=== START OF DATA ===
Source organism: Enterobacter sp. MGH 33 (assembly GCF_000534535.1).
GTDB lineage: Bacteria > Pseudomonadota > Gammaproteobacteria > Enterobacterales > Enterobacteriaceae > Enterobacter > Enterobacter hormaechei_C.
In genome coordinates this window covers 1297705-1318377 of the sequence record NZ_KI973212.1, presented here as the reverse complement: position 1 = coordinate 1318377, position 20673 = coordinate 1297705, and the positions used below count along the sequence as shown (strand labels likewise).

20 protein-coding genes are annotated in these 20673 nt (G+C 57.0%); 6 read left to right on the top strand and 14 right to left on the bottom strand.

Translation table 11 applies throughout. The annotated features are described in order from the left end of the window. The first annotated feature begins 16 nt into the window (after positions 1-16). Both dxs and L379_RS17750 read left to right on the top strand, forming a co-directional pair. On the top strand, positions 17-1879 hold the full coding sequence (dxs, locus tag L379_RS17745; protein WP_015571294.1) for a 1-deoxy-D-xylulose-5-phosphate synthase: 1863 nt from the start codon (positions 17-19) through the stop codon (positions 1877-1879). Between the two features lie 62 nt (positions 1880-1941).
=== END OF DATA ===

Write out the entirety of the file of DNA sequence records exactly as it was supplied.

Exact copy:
Source organism: Enterobacter sp. MGH 33 (assembly GCF_000534535.1).
GTDB lineage: Bacteria > Pseudomonadota > Gammaproteobacteria > Enterobacterales > Enterobacteriaceae > Enterobacter > Enterobacter hormaechei_C.
In genome coordinates this window covers 1297705-1318377 of the sequence record NZ_KI973212.1, presented here as the reverse complement: position 1 = coordinate 1318377, position 20673 = coordinate 1297705, and the positions used below count along the sequence as shown (strand labels likewise).

20 protein-coding genes are annotated in these 20673 nt (G+C 57.0%); 6 read left to right on the top strand and 14 right to left on the bottom strand.

Translation table 11 applies throughout. The annotated features are described in order from the left end of the window. The first annotated feature begins 16 nt into the window (after positions 1-16). Both dxs and L379_RS17750 read left to right on the top strand, forming a co-directional pair. On the top strand, positions 17-1879 hold the full coding sequence (dxs, locus tag L379_RS17745; protein WP_015571294.1) for a 1-deoxy-D-xylulose-5-phosphate synthase: 1863 nt from the start codon (positions 17-19) through the stop codon (positions 1877-1879). Between the two features lie 62 nt (positions 1880-1941).